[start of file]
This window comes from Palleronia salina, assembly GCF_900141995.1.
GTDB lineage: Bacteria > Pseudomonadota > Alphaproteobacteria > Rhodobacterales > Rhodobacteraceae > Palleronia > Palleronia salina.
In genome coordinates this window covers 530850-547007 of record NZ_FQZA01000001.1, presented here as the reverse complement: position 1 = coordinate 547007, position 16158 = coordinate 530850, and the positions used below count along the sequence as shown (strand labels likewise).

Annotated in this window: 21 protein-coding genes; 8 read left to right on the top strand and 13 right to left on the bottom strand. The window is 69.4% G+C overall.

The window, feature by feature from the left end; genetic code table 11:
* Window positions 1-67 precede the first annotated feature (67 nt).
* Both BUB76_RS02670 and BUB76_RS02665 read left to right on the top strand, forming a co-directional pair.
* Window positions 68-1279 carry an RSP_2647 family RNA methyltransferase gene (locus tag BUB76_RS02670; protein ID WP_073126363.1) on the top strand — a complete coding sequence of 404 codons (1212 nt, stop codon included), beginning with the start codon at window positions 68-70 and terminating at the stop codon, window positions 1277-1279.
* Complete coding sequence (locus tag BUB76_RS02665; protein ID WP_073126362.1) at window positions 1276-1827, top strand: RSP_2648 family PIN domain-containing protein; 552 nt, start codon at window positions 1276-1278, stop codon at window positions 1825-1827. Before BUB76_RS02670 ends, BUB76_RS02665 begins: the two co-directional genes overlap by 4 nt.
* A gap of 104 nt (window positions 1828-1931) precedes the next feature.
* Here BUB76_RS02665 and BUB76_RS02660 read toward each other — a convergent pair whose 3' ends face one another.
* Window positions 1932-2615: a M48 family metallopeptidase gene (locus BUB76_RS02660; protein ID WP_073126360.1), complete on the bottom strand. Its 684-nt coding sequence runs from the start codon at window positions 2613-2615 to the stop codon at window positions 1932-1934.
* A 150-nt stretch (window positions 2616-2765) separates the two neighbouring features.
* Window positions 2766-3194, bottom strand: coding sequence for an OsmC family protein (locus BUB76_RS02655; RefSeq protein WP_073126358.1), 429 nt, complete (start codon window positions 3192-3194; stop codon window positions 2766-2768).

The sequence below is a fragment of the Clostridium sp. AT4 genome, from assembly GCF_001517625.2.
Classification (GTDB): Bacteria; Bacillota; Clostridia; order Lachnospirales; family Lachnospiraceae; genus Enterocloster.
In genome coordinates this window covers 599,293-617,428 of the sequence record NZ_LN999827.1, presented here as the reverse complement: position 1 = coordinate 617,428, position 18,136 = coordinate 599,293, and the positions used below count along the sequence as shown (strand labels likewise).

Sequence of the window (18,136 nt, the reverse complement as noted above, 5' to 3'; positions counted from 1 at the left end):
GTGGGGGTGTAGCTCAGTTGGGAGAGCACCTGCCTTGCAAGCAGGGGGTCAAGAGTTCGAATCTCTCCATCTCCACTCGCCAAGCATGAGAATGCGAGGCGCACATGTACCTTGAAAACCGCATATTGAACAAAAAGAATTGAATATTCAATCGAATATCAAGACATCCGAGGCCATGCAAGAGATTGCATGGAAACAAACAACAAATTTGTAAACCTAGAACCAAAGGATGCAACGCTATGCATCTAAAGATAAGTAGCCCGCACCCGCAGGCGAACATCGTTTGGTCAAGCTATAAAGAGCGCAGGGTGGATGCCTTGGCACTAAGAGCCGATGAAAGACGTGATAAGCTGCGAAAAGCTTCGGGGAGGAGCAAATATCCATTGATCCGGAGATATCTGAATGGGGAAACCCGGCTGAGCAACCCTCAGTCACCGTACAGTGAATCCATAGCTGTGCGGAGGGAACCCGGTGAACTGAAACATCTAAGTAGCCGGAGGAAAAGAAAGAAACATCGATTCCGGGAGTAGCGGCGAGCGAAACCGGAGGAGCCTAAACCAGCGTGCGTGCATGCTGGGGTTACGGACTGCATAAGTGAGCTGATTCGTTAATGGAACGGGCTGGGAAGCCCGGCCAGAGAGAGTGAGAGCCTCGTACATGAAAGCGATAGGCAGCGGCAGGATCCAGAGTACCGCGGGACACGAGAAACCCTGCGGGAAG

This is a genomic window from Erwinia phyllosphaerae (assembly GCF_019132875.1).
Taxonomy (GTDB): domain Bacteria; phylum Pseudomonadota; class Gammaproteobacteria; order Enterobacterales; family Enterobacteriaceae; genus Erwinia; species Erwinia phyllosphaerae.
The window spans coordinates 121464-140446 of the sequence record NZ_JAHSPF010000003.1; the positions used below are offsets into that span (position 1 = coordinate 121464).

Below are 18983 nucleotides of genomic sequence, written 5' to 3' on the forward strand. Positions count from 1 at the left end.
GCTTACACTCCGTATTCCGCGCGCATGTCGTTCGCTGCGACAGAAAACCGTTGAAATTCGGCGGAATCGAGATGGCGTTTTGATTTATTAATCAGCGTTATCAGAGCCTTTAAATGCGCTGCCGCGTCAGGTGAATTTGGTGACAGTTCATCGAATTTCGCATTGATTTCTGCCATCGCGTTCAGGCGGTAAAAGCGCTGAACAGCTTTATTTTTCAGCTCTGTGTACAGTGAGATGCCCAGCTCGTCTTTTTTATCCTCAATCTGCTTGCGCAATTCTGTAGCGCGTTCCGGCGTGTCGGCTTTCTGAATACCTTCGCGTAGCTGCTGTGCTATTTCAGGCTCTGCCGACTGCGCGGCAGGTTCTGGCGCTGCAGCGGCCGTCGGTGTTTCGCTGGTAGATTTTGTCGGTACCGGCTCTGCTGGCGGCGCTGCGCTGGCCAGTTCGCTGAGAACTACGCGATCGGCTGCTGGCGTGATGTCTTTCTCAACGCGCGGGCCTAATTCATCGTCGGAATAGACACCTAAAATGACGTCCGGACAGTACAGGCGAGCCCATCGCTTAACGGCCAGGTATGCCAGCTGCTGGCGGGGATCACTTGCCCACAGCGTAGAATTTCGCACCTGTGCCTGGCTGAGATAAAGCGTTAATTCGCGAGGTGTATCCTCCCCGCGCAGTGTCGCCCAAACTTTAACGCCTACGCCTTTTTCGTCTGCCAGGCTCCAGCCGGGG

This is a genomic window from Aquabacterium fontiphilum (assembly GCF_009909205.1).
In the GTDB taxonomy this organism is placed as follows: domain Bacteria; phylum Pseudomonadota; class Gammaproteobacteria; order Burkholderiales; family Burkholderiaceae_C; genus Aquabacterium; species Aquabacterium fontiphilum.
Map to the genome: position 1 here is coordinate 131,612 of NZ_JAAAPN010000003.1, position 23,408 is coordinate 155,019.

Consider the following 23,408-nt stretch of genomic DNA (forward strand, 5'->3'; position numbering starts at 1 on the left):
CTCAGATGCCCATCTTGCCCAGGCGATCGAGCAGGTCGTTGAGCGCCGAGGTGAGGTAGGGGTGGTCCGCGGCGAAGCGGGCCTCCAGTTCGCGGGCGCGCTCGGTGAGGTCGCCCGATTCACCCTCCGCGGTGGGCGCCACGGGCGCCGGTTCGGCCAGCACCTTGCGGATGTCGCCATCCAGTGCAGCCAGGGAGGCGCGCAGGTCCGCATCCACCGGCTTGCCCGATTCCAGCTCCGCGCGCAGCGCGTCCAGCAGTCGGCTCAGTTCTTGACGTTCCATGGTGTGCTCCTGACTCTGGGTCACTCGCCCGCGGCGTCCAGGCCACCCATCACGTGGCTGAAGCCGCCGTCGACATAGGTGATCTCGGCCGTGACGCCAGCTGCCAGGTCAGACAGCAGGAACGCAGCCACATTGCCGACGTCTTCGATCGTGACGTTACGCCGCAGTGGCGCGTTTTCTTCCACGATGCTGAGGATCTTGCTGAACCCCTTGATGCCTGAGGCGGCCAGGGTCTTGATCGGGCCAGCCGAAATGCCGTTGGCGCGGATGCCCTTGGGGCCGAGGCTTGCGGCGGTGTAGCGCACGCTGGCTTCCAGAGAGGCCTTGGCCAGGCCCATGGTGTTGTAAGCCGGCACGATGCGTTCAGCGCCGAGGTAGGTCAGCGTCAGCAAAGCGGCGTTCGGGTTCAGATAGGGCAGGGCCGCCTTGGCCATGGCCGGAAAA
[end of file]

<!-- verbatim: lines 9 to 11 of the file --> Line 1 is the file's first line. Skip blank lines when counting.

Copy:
* Complete coding sequence (locus tag BUB76_RS02665; protein ID WP_073126362.1) at window positions 1276-1827, top strand: RSP_2648 family PIN domain-containing protein; 552 nt, start codon at window positions 1276-1278, stop codon at window positions 1825-1827. Before BUB76_RS02670 ends, BUB76_RS02665 begins: the two co-directional genes overlap by 4 nt.
* A gap of 104 nt (window positions 1828-1931) precedes the next feature.
* Here BUB76_RS02665 and BUB76_RS02660 read toward each other — a convergent pair whose 3' ends face one another.